The report said that the bank would claw back an additional $75 million of compensation from Stumpf and Tolstedt. This brings the total amount of clawbacks, including previous collections from Stumpf, Tolstedt and other senior Wells Fargo executives, to $182.8 million, according to The Wall Street Journal. Current CEO Timothy Sloan said in a statement, “The Board’s report is a necessary examination of what went wrong in our culture, operations, and governance.”
While Wells Fargo’s problems were clearly widespread, the report lays much of the blame on Stumpf and Tolstedt. “Cross selling” is a routine and expected part of the banking business, but Wells Fargo went well beyond industry norms, setting an internal goal of selling at least eight financial products to each customer – and expecting employees to regularly hit that goal. Besides creating unauthorized accounts for existing customers, employees reportedly created accounts for friends and family members in attempts to satisfy their managers’ demands. The pressure to make sure customers held as many products as possible directly contributed to the unethical behavior that has landed Wells Fargo in legal trouble and cost it the trust of many customers.
Making matters worse, according to the report, was a decentralized structure and a “run it like you own it” attitude toward individual department heads, undercutting accountability. The internal report also criticized the bank’s board for not pushing Stumpf to remove Tolstedt sooner – something of a mea culpa, since all four members of the investigation were on the board prior to the announcement of the settlement with the CFPB.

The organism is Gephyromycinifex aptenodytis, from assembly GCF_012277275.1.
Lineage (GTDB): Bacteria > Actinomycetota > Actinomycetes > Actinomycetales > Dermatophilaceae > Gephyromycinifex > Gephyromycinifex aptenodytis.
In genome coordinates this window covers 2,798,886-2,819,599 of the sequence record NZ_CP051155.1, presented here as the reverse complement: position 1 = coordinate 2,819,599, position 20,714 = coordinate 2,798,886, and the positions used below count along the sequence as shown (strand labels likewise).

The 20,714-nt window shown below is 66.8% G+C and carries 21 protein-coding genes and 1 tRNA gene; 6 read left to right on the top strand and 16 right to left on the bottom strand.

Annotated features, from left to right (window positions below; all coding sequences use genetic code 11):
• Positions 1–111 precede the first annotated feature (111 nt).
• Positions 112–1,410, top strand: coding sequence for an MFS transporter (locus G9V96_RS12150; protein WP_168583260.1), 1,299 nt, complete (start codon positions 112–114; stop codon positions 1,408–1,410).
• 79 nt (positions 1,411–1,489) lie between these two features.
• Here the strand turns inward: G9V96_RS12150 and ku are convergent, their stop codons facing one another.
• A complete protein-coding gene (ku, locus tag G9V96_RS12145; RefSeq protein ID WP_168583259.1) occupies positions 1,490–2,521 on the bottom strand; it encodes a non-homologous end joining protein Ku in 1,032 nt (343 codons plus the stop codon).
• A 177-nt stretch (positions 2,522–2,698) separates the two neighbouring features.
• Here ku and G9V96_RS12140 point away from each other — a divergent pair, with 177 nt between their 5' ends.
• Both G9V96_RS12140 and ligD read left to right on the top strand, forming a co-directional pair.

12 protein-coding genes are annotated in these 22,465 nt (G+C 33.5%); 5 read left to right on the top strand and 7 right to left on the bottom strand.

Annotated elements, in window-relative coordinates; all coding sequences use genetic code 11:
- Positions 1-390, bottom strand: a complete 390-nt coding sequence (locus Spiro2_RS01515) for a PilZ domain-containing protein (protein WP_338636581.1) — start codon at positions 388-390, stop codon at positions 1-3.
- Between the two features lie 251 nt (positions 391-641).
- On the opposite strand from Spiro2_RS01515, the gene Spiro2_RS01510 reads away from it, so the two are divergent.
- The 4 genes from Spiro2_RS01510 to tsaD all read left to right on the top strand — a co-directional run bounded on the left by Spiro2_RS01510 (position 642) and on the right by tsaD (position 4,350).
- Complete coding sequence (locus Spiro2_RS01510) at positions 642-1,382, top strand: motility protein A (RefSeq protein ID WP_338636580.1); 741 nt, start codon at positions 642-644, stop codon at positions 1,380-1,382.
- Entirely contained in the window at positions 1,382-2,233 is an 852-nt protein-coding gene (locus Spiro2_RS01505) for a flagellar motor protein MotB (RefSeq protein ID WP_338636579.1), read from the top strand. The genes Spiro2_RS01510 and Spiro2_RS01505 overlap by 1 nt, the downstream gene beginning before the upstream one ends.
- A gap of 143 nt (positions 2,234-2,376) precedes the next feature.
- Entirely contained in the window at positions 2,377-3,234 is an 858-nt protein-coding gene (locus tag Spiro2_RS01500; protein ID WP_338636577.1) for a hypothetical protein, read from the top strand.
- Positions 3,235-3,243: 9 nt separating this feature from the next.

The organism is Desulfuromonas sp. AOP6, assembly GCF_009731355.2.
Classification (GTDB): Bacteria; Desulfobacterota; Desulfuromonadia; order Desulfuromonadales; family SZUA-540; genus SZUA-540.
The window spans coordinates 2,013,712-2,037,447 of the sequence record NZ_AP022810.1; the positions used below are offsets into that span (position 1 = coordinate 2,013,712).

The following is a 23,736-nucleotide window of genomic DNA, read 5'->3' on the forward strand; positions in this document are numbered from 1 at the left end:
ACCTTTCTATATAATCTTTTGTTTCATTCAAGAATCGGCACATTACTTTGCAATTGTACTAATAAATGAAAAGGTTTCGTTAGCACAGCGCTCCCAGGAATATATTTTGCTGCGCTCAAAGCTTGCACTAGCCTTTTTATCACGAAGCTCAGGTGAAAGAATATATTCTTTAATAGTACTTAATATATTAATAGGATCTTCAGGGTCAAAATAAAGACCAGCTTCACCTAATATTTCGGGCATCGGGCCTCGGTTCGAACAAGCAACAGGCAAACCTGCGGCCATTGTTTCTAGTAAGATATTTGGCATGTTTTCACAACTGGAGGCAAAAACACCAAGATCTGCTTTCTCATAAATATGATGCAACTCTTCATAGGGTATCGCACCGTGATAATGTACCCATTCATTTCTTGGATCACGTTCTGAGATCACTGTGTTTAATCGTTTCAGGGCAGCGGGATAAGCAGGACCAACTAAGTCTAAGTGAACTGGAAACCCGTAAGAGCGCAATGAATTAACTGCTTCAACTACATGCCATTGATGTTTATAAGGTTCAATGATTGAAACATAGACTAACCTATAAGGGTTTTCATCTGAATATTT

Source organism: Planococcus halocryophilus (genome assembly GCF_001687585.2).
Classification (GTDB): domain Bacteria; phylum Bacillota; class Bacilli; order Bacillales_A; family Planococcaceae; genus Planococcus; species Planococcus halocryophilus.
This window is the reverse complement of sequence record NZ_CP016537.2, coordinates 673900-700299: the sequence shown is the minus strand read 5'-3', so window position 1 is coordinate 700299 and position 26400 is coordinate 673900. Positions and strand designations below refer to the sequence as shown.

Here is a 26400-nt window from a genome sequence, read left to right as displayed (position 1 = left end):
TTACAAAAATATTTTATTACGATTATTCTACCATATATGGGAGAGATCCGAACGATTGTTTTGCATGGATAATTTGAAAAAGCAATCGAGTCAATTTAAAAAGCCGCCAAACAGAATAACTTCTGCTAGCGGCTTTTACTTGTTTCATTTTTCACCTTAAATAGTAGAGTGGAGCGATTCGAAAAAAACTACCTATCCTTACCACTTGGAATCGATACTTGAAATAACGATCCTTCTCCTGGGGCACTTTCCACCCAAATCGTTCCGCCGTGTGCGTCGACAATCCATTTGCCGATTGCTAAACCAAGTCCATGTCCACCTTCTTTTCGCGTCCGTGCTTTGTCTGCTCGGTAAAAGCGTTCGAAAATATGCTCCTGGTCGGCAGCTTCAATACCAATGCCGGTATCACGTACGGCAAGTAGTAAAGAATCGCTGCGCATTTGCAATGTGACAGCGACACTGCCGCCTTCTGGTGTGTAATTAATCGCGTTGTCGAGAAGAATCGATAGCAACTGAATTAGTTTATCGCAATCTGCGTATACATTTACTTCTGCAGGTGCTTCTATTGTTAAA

A rotten corporate culture usually starts at the top. Not that problems cannot occur in very good companies – but such problems, once identified, are usually addressed quickly and systematically. In a bad company, on the other hand, misbehavior will be tolerated or overlooked in favor of perceived short-term benefits.
Abusing a customer is one such sort of misbehavior, and Wells Fargo showed no hesitation in abusing the customers (like me) that it had just acquired from Wachovia. In fact, the bank’s pursuit of its aggressive sales goals reportedly rewarded unethical behavior and led to stress-related problems among its workers and high burnout of new hires, according to some former employees. Several former employees have said they were fired after calling the company ethics line to try to draw attention to illegal or unethical behavior.
Has Wells Fargo reformed itself? I don’t know. I believe in watching what people do and ignoring much of what they say. Wells Fargo’s protestations that it has turned over a new customer service leaf are unproven at this point as far as I’m concerned.
I did have a recent experience that was not particularly promising. Last December, I needed to pay off another credit line that I had opened under Wachovia, and which Wells Fargo subsequently inherited. It took my lawyer and the title closing agent no fewer than seven phone calls and well over an hour just to reach someone at Wells Fargo who could provide the necessary information about how much money to send and where to send it.
The incident illustrates ineptitude, not fraud. But it strikes me that whatever improvements the bank has made, Wells Fargo still has some distance to travel before I would be ready to describe it as “customer friendly.”